Early Orthostatic Exercise by Head-Up Tilt With Stepping vs. Standard Care After Severe Traumatic Brain Injury Is Feasible

Front Neurol. 2021 Apr 14;12:626014. doi: 10.3389/fneur.2021.626014. eCollection 2021.

Abstract

Background: Intensive rehabilitation of patients after severe traumatic brain injury aims to improve functional outcome. The effect of initiating rehabilitation in the early phase, in the form of head-up mobilization, is unclear. Objective: To assess whether early mobilization is feasible and safe in patients with traumatic brain injury admitted to a neurointensive care unit. Methods: This was a randomized parallel-group clinical trial, including patients with severe traumatic brain injury (Glasgow coma scale <11 and admission to the neurointensive care unit). The intervention consisted of daily mobilization on a tilt-table for 4 weeks. The control group received standard care. Outcomes were the number of included participants relative to all patients with traumatic brain injury who were approached for inclusion, the number of conducted mobilization sessions relative to all planned sessions, as well as adverse events and reactions. Information on clinical outcome was collected for exploratory purposes. Results: Thirty-eight participants were included (19 in each group), corresponding to 76% of all approached patients [95% confidence interval (CI) 63-86%]. In the intervention group, 74% [95% CI 52-89%] of planned sessions were carried out. There was no difference in the number of adverse events, serious adverse events, or adverse reactions between the groups. Conclusions: Early head-up mobilization is feasible in patients with severe traumatic brain injury. Larger randomized clinical trials are needed to explore potential benefits and harms of such an intervention. Clinical Trial Registration: [ClinicalTrials.gov], identifier [NCT02924649]. Registered on 3rd October 2016.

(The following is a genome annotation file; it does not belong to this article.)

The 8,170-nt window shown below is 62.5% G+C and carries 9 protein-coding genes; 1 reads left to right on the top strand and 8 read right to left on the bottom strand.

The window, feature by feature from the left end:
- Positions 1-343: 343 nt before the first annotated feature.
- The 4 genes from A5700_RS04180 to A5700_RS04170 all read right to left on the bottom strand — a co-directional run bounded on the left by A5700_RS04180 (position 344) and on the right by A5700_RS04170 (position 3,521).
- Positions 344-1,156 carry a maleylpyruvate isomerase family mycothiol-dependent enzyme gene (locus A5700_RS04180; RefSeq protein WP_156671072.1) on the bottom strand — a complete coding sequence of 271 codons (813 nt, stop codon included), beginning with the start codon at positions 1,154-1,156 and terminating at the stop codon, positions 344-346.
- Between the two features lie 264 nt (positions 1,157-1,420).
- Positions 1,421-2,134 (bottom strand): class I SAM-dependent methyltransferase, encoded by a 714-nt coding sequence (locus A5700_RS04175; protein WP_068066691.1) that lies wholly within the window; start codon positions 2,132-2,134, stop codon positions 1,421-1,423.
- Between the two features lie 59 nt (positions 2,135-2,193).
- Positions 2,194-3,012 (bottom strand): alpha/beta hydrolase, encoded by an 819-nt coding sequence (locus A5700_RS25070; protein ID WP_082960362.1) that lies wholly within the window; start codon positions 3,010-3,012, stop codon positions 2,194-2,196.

Keywords: adverse events; early mobilization; feasibility trial; head-up tilt; traumatic brain injury.

Publication types

  • Case Reports

Associated data

  • ClinicalTrials.gov/NCT02924649